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Philos Trans R Soc Lond B Biol Sci. 2000 May 29;355(1397):601-11.

Measurement of bacterial gene expression in vivo.

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Institute of Food Research, Norwich Research Park, UK.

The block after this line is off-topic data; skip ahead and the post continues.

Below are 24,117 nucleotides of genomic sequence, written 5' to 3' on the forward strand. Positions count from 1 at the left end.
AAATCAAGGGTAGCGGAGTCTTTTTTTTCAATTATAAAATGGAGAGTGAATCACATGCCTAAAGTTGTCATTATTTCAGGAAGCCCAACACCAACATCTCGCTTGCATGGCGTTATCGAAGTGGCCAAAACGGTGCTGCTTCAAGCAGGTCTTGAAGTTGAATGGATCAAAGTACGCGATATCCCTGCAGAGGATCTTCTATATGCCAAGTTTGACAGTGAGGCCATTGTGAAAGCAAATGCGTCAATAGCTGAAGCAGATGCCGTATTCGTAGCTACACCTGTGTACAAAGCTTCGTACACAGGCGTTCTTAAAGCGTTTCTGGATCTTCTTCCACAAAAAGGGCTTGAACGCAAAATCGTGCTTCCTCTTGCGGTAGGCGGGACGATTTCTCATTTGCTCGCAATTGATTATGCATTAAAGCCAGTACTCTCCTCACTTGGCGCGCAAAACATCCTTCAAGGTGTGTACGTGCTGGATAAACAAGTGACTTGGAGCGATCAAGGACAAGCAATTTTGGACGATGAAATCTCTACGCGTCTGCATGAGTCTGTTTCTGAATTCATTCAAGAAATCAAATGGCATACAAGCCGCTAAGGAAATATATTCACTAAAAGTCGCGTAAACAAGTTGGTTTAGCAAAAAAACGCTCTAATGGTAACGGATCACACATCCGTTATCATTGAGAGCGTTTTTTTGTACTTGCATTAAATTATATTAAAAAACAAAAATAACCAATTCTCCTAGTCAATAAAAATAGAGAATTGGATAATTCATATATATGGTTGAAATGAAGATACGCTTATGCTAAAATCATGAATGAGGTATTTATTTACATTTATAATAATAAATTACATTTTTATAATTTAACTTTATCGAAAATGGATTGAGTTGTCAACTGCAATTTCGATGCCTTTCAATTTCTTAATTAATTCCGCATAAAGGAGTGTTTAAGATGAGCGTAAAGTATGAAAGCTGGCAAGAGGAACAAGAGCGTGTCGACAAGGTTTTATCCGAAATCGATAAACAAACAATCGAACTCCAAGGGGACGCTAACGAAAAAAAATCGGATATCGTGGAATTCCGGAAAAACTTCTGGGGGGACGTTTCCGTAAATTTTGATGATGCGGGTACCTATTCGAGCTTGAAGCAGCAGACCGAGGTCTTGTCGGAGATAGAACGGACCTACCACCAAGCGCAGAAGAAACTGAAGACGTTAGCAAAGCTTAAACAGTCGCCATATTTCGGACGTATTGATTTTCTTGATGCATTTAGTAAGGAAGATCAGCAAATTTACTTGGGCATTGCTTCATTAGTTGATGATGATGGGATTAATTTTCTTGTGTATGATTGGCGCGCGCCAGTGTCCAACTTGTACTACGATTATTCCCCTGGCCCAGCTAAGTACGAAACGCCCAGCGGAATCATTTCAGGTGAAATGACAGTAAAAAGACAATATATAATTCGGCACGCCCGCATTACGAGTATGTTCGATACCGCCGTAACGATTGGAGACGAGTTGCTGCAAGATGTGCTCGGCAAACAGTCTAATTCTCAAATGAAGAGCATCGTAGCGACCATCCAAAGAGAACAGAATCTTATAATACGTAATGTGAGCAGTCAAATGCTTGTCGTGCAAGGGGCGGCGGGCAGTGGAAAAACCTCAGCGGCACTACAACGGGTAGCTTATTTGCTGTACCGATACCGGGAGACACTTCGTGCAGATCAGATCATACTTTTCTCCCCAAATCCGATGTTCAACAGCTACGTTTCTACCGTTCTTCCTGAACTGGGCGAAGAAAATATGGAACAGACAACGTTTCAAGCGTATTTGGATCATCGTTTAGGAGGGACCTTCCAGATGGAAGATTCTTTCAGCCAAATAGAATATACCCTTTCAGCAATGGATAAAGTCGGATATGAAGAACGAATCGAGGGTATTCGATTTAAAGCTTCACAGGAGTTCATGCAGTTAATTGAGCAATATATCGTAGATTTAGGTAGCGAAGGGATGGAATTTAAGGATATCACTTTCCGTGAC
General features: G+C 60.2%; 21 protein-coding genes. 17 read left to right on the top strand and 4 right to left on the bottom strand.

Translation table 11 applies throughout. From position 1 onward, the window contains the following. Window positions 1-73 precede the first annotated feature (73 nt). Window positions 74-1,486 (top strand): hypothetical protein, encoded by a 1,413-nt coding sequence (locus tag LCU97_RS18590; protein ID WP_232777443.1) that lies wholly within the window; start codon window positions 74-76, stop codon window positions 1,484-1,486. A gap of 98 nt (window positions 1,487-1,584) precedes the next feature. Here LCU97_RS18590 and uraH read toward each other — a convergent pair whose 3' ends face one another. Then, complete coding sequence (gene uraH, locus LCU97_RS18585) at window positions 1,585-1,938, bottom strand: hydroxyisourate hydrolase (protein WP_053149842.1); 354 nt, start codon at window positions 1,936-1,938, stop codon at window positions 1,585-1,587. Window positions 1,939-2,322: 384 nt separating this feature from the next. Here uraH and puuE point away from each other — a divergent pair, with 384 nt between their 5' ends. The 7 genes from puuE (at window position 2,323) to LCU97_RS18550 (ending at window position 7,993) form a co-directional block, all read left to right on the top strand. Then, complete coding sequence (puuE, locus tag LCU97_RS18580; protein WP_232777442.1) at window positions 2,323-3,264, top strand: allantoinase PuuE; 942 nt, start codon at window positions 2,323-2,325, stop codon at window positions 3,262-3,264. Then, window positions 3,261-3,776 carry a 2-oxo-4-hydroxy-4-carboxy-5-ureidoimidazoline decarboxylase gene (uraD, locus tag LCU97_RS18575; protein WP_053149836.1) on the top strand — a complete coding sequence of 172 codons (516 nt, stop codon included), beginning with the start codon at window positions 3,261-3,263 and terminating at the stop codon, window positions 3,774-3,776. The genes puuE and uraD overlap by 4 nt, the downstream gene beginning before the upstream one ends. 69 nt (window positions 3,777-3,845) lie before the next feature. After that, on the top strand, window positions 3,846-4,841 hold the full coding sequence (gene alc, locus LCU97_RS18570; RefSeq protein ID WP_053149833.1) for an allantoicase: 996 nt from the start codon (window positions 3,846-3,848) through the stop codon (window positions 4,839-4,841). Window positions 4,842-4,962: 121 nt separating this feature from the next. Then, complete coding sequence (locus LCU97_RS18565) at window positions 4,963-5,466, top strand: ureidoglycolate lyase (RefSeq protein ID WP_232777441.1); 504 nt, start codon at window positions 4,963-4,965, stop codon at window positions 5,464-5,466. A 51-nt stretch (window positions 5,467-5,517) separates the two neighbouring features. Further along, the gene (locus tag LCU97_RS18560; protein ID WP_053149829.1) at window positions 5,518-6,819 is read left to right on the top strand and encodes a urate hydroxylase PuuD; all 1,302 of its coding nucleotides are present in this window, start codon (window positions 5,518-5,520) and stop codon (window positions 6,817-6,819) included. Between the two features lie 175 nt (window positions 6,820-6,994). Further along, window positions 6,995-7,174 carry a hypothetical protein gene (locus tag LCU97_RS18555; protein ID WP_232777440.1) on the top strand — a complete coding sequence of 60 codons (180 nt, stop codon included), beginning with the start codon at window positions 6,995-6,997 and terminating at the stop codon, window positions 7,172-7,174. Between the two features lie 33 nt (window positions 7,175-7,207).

The complexities of bacterial gene expression during mammalian infection cannot be addressed by in vitro experiments. We know that the infected host represents a complex and dynamic environment, which is modified during the infection process, presenting a variety of stimuli to which the pathogen must respond if it is to be successful. This response involves hundreds of ivi (in vivo-induced) genes which have recently been identified in animal and cell culture models using a variety of technologies including in vivo expression technology, differential fluorescence induction, subtractive hybridization and differential display. Proteomic analysis is beginning to be used to identify IVI proteins, and has benefited from the availability of genome sequences for increasing numbers of bacterial pathogens. The patterns of bacterial gene expression during infection remain to be investigated. Are ivi genes expressed in an organ-specific or cell-type-specific fashion? New approaches are required to answer these questions. The uses of the immunologically based in vivo antigen technology system, in situ PCR and DNA microarray analysis are considered. This review considers existing methods for examining bacterial gene expression in vivo, and describes emerging approaches that should further our understanding in the future.

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